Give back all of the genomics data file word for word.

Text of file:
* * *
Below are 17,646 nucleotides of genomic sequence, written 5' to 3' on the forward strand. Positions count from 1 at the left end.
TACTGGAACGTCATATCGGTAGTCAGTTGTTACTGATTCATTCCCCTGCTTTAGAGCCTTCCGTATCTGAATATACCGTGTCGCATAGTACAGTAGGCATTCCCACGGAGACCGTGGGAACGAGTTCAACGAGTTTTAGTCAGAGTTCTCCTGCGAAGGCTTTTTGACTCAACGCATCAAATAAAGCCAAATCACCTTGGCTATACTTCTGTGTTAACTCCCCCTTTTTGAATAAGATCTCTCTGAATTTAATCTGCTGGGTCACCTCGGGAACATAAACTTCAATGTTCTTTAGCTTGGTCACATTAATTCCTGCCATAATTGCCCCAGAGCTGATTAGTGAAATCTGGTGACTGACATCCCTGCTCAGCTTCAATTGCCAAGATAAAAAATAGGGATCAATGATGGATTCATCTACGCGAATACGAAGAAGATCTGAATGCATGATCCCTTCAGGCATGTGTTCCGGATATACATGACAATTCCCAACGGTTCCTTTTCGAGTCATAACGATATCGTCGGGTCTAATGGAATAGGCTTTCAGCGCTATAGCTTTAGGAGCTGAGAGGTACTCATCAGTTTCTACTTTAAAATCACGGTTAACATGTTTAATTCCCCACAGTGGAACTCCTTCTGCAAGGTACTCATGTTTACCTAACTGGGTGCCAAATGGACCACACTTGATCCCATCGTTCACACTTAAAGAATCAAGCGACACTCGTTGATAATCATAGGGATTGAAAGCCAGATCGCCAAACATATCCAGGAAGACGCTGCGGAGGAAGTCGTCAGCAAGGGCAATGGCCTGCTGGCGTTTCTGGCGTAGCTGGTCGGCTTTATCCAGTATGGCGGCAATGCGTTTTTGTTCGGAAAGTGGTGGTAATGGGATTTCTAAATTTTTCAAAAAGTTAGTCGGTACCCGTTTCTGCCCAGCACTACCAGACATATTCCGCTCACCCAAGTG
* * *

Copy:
Below are 17,646 nucleotides of genomic sequence, written 5' to 3' on the forward strand. Positions count from 1 at the left end.
TACTGGAACGTCATATCGGTAGTCAGTTGTTACTGATTCATTCCCCTGCTTTAGAGCCTTCCGTATCTGAATATACCGTGTCGCATAGTACAGTAGGCATTCCCACGGAGACCGTGGGAACGAGTTCAACGAGTTTTAGTCAGAGTTCTCCTGCGAAGGCTTTTTGACTCAACGCATCAAATAAAGCCAAATCACCTTGGCTATACTTCTGTGTTAACTCCCCCTTTTTGAATAAGATCTCTCTGAATTTAATCTGCTGGGTCACCTCGGGAACATAAACTTCAATGTTCTTTAGCTTGGTCACATTAATTCCTGCCATAATTGCCCCAGAGCTGATTAGTGAAATCTGGTGACTGACATCCCTGCTCAGCTTCAATTGCCAAGATAAAAAATAGGGATCAATGATGGATTCATCTACGCGAATACGAAGAAGATCTGAATGCATGATCCCTTCAGGCATGTGTTCCGGATATACATGACAATTCCCAACGGTTCCTTTTCGAGTCATAACGATATCGTCGGGTCTAATGGAATAGGCTTTCAGCGCTATAGCTTTAGGAGCTGAGAGGTACTCATCAGTTTCTACTTTAAAATCACGGTTAACATGTTTAATTCCCCACAGTGGAACTCCTTCTGCAAGGTACTCATGTTTACCTAACTGGGTGCCAAATGGACCACACTTGATCCCATCGTTCACACTTAAAGAATCAAGCGACACTCGTTGATAATCATAGGGATTGAAAGCCAGATCGCCAAACATATCCAGGAAGACGCTGCGGAGGAAGTCGTCAGCAAGGGCAATGGCCTGCTGGCGTTTCTGGCGTAGCTGGTCGGCTTTATCCAGTATGGCGGCAATGCGTTTTTGTTCGGAAAGTGGTGGTAATGGGATTTCTAAATTTTTCAAAAAGTTAGTCGGTACCCGTTTCTGCCCAGCACTACCAGACATATTCCGCTCACCCAAGTG